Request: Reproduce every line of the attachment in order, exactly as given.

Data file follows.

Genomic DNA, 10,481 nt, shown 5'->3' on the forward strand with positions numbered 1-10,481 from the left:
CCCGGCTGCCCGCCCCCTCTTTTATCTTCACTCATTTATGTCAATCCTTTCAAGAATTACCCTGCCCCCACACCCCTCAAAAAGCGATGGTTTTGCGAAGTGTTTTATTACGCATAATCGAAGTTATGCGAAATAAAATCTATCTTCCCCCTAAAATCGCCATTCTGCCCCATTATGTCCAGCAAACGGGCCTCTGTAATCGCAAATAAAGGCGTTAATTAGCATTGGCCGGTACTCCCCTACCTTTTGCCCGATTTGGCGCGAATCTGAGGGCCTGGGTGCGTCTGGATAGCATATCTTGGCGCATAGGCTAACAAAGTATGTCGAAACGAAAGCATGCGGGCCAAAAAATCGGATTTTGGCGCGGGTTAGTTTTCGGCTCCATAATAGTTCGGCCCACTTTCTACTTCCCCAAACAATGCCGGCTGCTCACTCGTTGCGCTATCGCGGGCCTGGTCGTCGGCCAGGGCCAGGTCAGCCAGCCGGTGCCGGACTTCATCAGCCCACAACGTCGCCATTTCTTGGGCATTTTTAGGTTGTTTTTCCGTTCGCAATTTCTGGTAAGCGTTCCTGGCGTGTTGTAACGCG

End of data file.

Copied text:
Genomic DNA, 10,481 nt, shown 5'->3' on the forward strand with positions numbered 1-10,481 from the left:
CCCGGCTGCCCGCCCCCTCTTTTATCTTCACTCATTTATGTCAATCCTTTCAAGAATTACCCTGCCCCCACACCCCTCAAAAAGCGATGGTTTTGCGAAGTGTTTTATTACGCATAATCGAAGTTATGCGAAATAAAATCTATCTTCCCCCTAAAATCGCCATTCTGCCCCATTATGTCCAGCAAACGGGCCTCTGTAATCGCAAATAAAGGCGTTAATTAGCATTGGCCGGTACTCCCCTACCTTTTGCCCGATTTGGCGCGAATCTGAGGGCCTGGGTGCGTCTGGATAGCATATCTTGGCGCATAGGCTAACAAAGTATGTCGAAACGAAAGCATGCGGGCCAAAAAATCGGATTTTGGCGCGGGTTAGTTTTCGGCTCCATAATAGTTCGGCCCACTTTCTACTTCCCCAAACAATGCCGGCTGCTCACTCGTTGCGCTATCGCGGGCCTGGTCGTCGGCCAGGGCCAGGTCAGCCAGCCGGTGCCGGACTTCATCAGCCCACAACGTCGCCATTTCTTGGGCATTTTTAGGTTGTTTTTCCGTTCGCAATTTCTGGTAAGCGTTCCTGGCGTGTTGTAACGCG